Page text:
Once upon a time ago when all my friends decided to spend their year in Israel learning in a yeshiva, I instead volunteered on a kibbutz. At 17, it was my first trip ever to Israel and I was not going to spend it cooped up in a classroom. I wanted to really live, experience, work the land, get my hands dirty, drive a tractor, relate to the salt-of-the-earth Israeli and see far more than the few tourist attractions, which my peers took part in as students. I wanted to be up before dawn, literally labor with the sweat of my brow, feel the strain in my muscles, and afterwards collapse exhausted on the lawn in front of the modest sized room that I shared with two other volunteers, and then – have the luxury of never missing a sunset.

I had a plan. I always had a plan. My life was mapped out since the age of 12. I was a little neurotic back then. I soaked up every book on Israel that I could get my hands on. Okay, I was more than just a little neurotic. While my friends read Harlequin romance, I was reading about the Irgun. The blinders were glued on. I saw nothing else.

The kibbutz was going to be the first step. It would provide the first glimpse into a country that I loved from a distance. It would intimately acquaint me with the land; bring me that much closer to making my dream a reality.

Back in the day, kibbutz was not a popular choice for American teens unless it was part of a short summer program. But the program I joined was considered Sheirut Leumi and I was in the country on a national service visa. My identity papers attesting to such were the most precious papers I owned. The sentimental person in me kept them to this day. There were nine other American volunteers and we all had to prove our worth to the Israeli members of the Kibbutz as none was optimistic about our usefulness. They assumed we Americans were spoiled, soft, unaccustomed to demanding physical labor, and in some measure, they were right. But they also assumed we were there out of a sense of adventure rather than a sense of purpose. We proved them wrong on both accounts.

It wasn’t all rose-colored idealism. The reality was evident, as right outside my room stood a bunker. Prior to the 6 Day War, my kibbutz was Israel’s border. No one ever bothered to fill the bunker with earth. It remained as is, perhaps as a reminder or…just in case? I used it as a private place for contemplation, meditation or just wiling the late afternoons away. Often I would see army trucks transporting military equipment to the north. Friends that I made on kibbutz left for reserve duty into Lebanon and when they returned, it took them awhile to shake the stench of battle from their souls. Several months into my stay, Arabs infiltrated the orchards of the kibbutz. No members were hurt. Not long after, a major Arab terrorist attack took place on an Egged bus driving down the coastal road. That time, there were casualties – 38 of them. It made it all the more harder to leave when the program was over. At the risk of sounding over-dramatic, I felt like I was leaving my fellow soldiers behind on the battlefield.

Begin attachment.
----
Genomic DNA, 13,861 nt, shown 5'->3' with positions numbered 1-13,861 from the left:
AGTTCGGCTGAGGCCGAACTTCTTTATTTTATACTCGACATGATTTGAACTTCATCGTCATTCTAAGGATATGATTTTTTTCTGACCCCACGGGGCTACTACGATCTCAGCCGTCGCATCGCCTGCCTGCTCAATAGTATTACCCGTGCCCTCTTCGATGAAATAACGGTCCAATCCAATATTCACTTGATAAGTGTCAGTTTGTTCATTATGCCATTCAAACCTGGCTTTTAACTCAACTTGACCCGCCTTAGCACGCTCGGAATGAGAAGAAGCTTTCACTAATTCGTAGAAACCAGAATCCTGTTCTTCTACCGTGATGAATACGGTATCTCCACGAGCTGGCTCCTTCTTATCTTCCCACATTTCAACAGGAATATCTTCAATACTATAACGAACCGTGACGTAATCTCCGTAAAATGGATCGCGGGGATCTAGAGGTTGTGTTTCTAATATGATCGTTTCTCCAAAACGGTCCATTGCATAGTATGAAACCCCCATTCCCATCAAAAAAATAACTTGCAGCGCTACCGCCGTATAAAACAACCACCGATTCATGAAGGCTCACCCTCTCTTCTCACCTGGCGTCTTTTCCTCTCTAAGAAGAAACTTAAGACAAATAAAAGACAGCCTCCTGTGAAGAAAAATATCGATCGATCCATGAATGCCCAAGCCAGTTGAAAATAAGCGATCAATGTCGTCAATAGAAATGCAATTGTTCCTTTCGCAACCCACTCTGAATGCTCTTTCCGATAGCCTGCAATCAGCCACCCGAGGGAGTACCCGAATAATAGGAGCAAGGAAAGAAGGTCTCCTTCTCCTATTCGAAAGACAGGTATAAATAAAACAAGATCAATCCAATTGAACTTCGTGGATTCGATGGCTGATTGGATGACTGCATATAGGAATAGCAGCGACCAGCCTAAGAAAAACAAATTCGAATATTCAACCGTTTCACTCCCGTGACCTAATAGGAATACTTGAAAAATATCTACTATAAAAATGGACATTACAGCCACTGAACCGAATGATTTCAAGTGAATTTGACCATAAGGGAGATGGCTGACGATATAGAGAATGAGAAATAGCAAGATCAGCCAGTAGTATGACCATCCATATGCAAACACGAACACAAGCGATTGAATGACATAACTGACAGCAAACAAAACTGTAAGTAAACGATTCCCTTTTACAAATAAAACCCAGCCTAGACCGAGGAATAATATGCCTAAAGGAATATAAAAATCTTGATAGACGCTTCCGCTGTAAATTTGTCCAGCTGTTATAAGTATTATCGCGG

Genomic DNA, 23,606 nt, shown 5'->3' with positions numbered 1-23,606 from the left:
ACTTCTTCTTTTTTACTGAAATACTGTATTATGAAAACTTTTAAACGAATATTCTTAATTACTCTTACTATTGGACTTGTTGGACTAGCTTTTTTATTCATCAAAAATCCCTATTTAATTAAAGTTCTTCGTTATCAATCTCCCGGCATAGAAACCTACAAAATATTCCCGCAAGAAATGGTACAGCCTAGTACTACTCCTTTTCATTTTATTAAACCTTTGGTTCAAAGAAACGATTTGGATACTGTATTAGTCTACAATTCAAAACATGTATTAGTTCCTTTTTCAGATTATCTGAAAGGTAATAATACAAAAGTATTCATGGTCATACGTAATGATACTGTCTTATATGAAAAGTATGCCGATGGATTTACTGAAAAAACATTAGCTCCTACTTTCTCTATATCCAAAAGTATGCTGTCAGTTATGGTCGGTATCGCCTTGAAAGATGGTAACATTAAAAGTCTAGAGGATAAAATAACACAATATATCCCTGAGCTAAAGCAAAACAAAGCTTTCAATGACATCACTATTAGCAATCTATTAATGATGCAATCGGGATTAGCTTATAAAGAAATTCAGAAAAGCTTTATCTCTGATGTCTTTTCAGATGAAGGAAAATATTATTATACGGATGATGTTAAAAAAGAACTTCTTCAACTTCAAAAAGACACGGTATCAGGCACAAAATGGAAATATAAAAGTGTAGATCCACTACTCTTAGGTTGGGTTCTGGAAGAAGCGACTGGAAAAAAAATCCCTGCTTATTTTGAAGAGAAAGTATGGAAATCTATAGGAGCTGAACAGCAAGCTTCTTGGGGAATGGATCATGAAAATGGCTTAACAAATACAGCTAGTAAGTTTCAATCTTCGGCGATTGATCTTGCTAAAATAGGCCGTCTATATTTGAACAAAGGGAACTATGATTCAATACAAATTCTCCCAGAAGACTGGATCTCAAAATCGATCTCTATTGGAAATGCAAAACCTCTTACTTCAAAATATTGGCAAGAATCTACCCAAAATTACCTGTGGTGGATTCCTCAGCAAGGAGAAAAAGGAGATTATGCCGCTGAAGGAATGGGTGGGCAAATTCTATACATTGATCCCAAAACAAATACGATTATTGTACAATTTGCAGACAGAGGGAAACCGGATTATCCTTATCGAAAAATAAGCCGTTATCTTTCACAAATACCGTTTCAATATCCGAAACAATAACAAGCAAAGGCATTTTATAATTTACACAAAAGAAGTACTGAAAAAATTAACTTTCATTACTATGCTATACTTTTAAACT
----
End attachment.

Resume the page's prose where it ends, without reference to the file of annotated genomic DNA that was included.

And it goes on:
I kept to my plan, however. But as “they” say, people plan and God laughs. I didn’t think it was complicated though. I figured I’d go to college, get married to someone like-minded and then move to Israel. What would be so hard about that? Well, I did go to college and I did get married. Four children and 19 years later, we made aliyah. It was the 19 years that I hadn’t planned on – among other things. But, I’m here today – with two of my kids married, one in high school and one in the army – and I’m standing strong – on my own. Plans may have changed but my idealism remains a constant and I bless each morning that I wake up to this incredible land.

Two years ago, I visited my old kibbutz to bask in a bit of bittersweet nostalgia. I had planned to make a feel-good afternoon out of it; Perhaps I would have a chance to see some old familiar faces. However, you know what they say about making plans. The kibbutz enterprise in general had changed much since those earlier days. From communal to privatized, from agriculture to industry, from Jewish labor to foreign labor. The communal dining hall was no longer in existence as members now dined in the privacy of their own homes. My old room was vacant and showed signs of years of neglect; the bunker that I called my own was overgrown with brush. My enclave, my spot of meditation – That was the most unkindest cut of all.

Or was it? Things change, plans change, and sometimes…even people change. Israel is still evolving. And, so am I.

We adapt, we acclimate, we revise and we find new ways. The kibbutz enterprise adapted to the societal and economic changes of the country. While its okay to be nostalgic from time to time, change and taking strides forward can certainly be viewed as something positive. What worked years ago, well…that was then and this is now. Sometimes life and all the stuff in it just needs to be reworked. Even the best Gibson guitar needs fine-tuning from time to time.

The kibbutz movement, initially founded on a pure socialist plan is not that way anymore. And the old friends I did bump into that day were more than happy and content with their lot. So at the end of my excursion into nostalgia, I hopped back into my car to head home. Time to chuck the plans, I thought. Change is good. Opening the door wide open to possibilities is something to celebrate. Let come what may, allow for the unpredicted and the unintended, and look at each day as an entirely new mind-blowing adventure.